This week, Russia’s foreign minister met with the secretary-general of the Association of Southeast Asian Nations to discuss relations between Moscow and the group’s members. Since 1996, Russia has been a so-called dialogue partner of ASEAN, but over the past few years, their relationship has gained momentum.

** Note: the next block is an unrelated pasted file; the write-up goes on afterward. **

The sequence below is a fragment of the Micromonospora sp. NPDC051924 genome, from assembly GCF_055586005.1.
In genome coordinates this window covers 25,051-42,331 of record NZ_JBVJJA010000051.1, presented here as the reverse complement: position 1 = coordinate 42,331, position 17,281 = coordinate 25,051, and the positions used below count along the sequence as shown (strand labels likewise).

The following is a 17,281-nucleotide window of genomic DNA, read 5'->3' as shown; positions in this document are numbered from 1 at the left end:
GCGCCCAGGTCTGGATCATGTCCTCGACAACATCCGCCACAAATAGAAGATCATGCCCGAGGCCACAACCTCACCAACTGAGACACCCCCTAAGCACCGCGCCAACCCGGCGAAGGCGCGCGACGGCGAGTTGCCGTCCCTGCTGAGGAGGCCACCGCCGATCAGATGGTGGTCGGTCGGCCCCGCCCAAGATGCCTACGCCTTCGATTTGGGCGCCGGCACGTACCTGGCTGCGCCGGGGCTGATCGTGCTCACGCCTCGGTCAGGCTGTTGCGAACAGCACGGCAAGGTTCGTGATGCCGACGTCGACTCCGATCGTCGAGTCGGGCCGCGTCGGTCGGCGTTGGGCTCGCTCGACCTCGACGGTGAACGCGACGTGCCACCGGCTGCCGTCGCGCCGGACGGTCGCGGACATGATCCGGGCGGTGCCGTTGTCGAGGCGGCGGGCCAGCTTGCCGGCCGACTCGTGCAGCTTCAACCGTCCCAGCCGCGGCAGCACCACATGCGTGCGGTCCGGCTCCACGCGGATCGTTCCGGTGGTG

Their ties initially developed as a result of changing geopolitical dynamics. After the collapse of the Soviet Union, the ASEAN countries saw Russia as less of a threat, in large part because Moscow was less focused on expanding its influence to all corners of the globe after the end of the Cold War. Relations between Russia and Southeast Asian nations have strengthened over the past few decades, especially on economic matters. This was and still is a mutually beneficial relationship; Southeast Asian countries benefit from their military-technical cooperation with Russia, while Moscow gets access to promising trade partners in Asia, as well as formal recognition of its position as an international player. For Moscow, these relationships will become only more important in the future. As it struggles to cope with U.S. and European sanctions, intensifying its ties with Asia is one of the ways it can remain relevant and bolster its global standing.